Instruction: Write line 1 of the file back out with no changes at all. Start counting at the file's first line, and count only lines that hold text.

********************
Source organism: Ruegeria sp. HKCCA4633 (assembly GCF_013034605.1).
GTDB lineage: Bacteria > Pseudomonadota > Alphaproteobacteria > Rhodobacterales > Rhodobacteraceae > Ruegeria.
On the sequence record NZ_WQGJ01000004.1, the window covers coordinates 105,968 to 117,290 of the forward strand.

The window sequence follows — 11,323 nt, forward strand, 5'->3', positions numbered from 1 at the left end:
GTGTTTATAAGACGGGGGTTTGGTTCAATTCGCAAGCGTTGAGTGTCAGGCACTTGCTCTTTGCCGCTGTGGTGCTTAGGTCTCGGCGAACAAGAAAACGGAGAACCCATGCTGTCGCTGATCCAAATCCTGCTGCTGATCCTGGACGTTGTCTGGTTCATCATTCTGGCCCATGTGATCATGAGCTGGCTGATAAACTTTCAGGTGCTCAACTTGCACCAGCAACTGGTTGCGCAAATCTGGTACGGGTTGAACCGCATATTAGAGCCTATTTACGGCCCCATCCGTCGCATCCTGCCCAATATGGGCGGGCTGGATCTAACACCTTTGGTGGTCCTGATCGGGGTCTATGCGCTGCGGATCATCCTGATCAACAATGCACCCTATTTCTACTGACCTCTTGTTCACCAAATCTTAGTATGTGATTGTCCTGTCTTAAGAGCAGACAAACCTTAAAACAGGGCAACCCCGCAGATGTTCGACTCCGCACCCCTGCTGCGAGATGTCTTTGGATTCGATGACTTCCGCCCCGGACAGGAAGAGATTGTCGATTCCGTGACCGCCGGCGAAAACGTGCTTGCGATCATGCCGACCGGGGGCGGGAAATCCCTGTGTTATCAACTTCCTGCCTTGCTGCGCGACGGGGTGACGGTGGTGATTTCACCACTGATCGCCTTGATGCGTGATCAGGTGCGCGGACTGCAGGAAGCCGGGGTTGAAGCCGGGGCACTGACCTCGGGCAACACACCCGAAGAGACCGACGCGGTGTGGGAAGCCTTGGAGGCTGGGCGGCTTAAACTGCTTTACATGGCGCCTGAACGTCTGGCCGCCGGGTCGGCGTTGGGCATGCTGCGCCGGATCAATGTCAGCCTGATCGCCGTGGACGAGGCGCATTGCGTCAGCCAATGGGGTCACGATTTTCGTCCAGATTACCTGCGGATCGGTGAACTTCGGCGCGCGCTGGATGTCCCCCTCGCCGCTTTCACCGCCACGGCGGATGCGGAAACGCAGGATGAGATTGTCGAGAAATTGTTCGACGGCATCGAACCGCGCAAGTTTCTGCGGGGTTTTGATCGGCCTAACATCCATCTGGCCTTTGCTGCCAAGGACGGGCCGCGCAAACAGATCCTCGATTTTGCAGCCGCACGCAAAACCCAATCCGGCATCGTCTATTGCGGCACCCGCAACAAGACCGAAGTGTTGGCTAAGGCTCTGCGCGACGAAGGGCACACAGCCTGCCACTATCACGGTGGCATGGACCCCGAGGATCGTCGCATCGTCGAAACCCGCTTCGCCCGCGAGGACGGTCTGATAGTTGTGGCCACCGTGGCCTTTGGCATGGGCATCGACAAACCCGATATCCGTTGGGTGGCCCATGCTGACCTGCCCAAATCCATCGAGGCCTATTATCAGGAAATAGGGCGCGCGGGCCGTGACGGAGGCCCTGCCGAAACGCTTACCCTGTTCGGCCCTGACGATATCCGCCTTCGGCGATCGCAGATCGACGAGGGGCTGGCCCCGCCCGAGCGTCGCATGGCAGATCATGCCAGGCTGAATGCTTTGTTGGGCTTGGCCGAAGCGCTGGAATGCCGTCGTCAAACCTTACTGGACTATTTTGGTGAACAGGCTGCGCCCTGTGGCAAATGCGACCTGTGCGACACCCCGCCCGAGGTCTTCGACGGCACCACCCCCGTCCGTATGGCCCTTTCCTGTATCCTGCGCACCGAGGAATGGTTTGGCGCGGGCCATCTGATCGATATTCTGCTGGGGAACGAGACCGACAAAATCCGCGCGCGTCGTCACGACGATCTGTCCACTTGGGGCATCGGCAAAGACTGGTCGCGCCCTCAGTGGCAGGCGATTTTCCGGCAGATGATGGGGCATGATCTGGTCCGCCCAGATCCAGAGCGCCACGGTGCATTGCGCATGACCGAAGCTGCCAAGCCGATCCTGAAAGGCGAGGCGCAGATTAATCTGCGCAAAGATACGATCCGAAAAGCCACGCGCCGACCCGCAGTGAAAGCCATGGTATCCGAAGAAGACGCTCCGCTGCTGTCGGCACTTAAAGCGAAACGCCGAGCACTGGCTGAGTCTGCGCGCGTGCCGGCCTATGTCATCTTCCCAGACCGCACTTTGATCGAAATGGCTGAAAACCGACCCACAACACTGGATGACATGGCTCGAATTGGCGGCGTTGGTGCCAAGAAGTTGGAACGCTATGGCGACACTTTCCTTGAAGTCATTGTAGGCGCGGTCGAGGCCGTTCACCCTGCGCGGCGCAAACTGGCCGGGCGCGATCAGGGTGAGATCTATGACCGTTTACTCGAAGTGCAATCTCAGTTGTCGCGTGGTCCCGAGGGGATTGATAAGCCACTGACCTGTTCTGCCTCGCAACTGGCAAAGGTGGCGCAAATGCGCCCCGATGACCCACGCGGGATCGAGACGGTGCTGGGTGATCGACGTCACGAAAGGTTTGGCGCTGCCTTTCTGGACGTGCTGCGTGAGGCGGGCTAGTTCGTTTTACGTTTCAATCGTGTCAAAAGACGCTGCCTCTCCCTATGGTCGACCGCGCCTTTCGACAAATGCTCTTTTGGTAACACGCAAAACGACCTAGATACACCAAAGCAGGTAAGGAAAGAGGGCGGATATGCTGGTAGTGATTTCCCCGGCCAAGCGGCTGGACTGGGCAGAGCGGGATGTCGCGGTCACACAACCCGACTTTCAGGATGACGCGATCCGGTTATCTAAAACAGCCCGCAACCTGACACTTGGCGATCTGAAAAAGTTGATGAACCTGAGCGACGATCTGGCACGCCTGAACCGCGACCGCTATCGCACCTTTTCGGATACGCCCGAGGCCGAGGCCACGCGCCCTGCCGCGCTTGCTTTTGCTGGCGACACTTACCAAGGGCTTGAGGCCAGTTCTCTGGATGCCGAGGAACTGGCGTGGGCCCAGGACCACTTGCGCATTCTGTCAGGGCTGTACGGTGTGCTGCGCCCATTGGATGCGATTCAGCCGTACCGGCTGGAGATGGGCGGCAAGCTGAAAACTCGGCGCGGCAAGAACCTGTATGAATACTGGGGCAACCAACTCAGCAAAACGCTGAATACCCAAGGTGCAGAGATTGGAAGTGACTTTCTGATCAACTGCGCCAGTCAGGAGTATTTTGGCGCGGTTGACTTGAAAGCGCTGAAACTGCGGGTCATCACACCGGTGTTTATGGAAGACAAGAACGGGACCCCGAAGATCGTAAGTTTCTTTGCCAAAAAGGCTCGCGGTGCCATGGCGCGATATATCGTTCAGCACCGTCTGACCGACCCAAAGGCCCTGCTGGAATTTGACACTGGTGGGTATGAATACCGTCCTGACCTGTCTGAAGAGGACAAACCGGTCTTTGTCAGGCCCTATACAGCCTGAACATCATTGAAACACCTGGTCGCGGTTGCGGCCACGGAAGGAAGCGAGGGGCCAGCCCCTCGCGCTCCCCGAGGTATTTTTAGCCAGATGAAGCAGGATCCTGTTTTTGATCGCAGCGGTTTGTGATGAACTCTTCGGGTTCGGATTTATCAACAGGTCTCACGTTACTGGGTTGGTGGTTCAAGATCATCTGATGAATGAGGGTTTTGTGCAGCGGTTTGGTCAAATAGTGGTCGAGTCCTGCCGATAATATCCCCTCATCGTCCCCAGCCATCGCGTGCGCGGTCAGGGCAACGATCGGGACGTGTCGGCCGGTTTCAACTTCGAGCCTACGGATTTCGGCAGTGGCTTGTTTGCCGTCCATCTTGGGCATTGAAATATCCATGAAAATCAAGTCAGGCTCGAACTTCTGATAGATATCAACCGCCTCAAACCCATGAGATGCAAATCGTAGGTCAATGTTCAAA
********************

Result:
Source organism: Ruegeria sp. HKCCA4633 (assembly GCF_013034605.1).